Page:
Christmas in the Philippines

Christmas is when a lot of folks go “home.” Even though I’ve lived in the U.S. for over 40 years, “home” for me is the Philippines. That’s a long way to travel but thanks to YouTube I can take a virtual visit for Christmas. And you can too!

Makati, the suburb I lived in, has taken to a large outdoor Christmas light display and show which it did not have when I lived there. Here’s the 2014 display:

This older video from 2011 shows the outdoors lights and decorations throughout Metro Manila. The displays are considerably superior to the displays where I live!

In the northern Luzon (largest island) provinces, where my mother was from, giant “dancing” lanterns are built and entered into competitions.

You can see people in the lower portion of this video, so you can see just how large these lanterns are:

Holidays are a time for feasting and Christmas is one of the big feast days. The top special occasion food  in the Philippines, and my favorite for any meal at any time, is lechon, a whole pig roasted on a spit for hours.

Lechon - prime rib of the Philippines

Lechon – prime rib of the Philippines

 

 

 

 

 

xmaspancit Another popular dish, and my second favorite, is pansit, thin noodles with meats and veggies. This is typically eaten with calamansi juice (Philippine lime) sprinkled on top. (Calamansi juice is also made into a “lemonade” and sweetened with sugar.)

xmasputo For dessert, there are various types of rice cakes and I like them all!  One type is called puto, made from rice flour. It has a somewhat “spongy” texture, as you can see from the “holes” in this photo.

 

xmaskutAnother rice cake, made using brown sugar is kutsinta. It is traditionally eaten with grated coconut on top.  It is dense and somewhat “sticky.”

 

 
biko1My favorite rice cake is “biko”, a specialty of the northern Luzon provinces. My grandmother used to bring me sheets of this when she visited and I’d eat it all quickly. Since there are just a few ingredients (sweet – a/k/a gelatinous – rice, coconut milk, brown sugar and sugar), I made one a few weeks ago.  I ate the whole pan (12″ x 8″) by myself in ten days.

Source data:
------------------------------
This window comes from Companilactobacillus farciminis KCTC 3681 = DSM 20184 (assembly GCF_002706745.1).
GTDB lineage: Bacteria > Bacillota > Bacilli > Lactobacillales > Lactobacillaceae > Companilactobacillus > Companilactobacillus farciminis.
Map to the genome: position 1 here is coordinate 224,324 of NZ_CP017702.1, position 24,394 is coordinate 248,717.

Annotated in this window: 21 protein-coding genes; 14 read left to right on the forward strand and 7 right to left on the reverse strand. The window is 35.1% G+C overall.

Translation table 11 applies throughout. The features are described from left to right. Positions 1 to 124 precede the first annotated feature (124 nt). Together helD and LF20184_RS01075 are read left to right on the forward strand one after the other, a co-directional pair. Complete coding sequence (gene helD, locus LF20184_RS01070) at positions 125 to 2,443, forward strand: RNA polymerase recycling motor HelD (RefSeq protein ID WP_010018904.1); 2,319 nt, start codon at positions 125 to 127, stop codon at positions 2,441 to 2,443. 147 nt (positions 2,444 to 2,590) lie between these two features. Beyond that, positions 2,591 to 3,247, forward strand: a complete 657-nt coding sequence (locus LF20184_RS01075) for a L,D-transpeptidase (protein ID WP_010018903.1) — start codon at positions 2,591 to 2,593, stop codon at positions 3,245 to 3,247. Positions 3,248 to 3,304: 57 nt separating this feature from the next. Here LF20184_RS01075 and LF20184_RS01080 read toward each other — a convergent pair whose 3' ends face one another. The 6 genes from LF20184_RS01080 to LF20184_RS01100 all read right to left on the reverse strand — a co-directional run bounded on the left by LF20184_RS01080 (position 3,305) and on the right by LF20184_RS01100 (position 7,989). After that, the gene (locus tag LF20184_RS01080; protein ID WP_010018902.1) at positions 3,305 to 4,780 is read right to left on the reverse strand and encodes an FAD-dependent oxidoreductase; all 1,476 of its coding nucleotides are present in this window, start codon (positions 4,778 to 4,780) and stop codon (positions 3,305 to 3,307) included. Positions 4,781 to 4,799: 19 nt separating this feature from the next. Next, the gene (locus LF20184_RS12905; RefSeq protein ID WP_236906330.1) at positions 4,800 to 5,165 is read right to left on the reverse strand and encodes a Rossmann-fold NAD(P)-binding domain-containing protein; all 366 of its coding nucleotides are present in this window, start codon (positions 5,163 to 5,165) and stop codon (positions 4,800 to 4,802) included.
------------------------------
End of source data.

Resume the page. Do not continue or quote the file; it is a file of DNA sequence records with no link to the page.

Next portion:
Christmas is prime time for folks living outside the Philippines to send a “balikbayan box” home to relatives in the country. A “balikbayan box” is a large “care package” filled with various “every day living” items the recipient may need but may not be able to afford or obtain for various reasons.

Filipino-Canadian comedian Mikey Bustos has made a “balikbayan box” parody using the music from a popular song:

Maligayang pasko! (Merry Christmas!)

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One response to “Christmas in the Philippines

  1. I remember when I was a kid and the family was contented in celebrating the holidays with rice cakes, “tasty” and a family size Coke. We didnt have much so I would woke up to that bare noche buena. But it was peaceful quiet and none of the holiday madness and rowdy reunions. I’d like to retreat to that way again.

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